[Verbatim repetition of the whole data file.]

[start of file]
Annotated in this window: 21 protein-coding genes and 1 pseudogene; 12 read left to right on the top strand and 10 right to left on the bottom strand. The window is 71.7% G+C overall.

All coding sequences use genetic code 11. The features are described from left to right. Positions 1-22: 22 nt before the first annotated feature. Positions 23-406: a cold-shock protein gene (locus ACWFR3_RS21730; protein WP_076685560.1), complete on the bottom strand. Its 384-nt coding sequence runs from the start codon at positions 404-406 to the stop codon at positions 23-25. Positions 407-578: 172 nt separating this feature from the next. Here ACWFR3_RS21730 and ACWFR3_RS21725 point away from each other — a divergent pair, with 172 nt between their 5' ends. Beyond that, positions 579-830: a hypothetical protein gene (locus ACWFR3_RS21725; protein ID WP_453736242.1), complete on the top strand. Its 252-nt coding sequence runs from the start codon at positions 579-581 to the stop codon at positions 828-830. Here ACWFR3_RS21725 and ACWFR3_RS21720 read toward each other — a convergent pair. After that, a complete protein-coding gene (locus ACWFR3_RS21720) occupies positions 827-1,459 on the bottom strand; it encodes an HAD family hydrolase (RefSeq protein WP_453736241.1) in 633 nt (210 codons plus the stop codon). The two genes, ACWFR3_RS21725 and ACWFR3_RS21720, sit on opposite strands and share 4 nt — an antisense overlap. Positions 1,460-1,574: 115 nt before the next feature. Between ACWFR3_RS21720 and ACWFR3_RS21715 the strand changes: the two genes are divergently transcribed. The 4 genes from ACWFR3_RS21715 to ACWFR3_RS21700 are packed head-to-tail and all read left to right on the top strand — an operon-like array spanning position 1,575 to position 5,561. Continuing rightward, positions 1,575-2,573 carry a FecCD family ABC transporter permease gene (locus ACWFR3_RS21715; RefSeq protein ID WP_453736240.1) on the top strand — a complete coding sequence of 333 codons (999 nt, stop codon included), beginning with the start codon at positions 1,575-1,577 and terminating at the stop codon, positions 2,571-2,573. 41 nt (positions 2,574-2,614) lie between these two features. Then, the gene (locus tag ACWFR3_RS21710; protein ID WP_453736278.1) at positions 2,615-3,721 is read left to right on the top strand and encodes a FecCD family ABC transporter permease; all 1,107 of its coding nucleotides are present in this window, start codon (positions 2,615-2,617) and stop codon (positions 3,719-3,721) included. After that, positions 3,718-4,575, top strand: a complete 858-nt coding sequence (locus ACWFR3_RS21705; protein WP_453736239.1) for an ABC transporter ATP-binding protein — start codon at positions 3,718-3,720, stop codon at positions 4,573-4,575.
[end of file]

Annotated in this window: 21 protein-coding genes and 1 pseudogene; 12 read left to right on the top strand and 10 right to left on the bottom strand. The window is 71.7% G+C overall.

All coding sequences use genetic code 11. The features are described from left to right. Positions 1-22: 22 nt before the first annotated feature. Positions 23-406: a cold-shock protein gene (locus ACWFR3_RS21730; protein WP_076685560.1), complete on the bottom strand. Its 384-nt coding sequence runs from the start codon at positions 404-406 to the stop codon at positions 23-25. Positions 407-578: 172 nt separating this feature from the next. Here ACWFR3_RS21730 and ACWFR3_RS21725 point away from each other — a divergent pair, with 172 nt between their 5' ends. Beyond that, positions 579-830: a hypothetical protein gene (locus ACWFR3_RS21725; protein ID WP_453736242.1), complete on the top strand. Its 252-nt coding sequence runs from the start codon at positions 579-581 to the stop codon at positions 828-830. Here ACWFR3_RS21725 and ACWFR3_RS21720 read toward each other — a convergent pair. After that, a complete protein-coding gene (locus ACWFR3_RS21720) occupies positions 827-1,459 on the bottom strand; it encodes an HAD family hydrolase (RefSeq protein WP_453736241.1) in 633 nt (210 codons plus the stop codon). The two genes, ACWFR3_RS21725 and ACWFR3_RS21720, sit on opposite strands and share 4 nt — an antisense overlap. Positions 1,460-1,574: 115 nt before the next feature. Between ACWFR3_RS21720 and ACWFR3_RS21715 the strand changes: the two genes are divergently transcribed. The 4 genes from ACWFR3_RS21715 to ACWFR3_RS21700 are packed head-to-tail and all read left to right on the top strand — an operon-like array spanning position 1,575 to position 5,561. Continuing rightward, positions 1,575-2,573 carry a FecCD family ABC transporter permease gene (locus ACWFR3_RS21715; RefSeq protein ID WP_453736240.1) on the top strand — a complete coding sequence of 333 codons (999 nt, stop codon included), beginning with the start codon at positions 1,575-1,577 and terminating at the stop codon, positions 2,571-2,573. 41 nt (positions 2,574-2,614) lie between these two features. Then, the gene (locus tag ACWFR3_RS21710; protein ID WP_453736278.1) at positions 2,615-3,721 is read left to right on the top strand and encodes a FecCD family ABC transporter permease; all 1,107 of its coding nucleotides are present in this window, start codon (positions 2,615-2,617) and stop codon (positions 3,719-3,721) included. After that, positions 3,718-4,575, top strand: a complete 858-nt coding sequence (locus ACWFR3_RS21705; protein WP_453736239.1) for an ABC transporter ATP-binding protein — start codon at positions 3,718-3,720, stop codon at positions 4,573-4,575.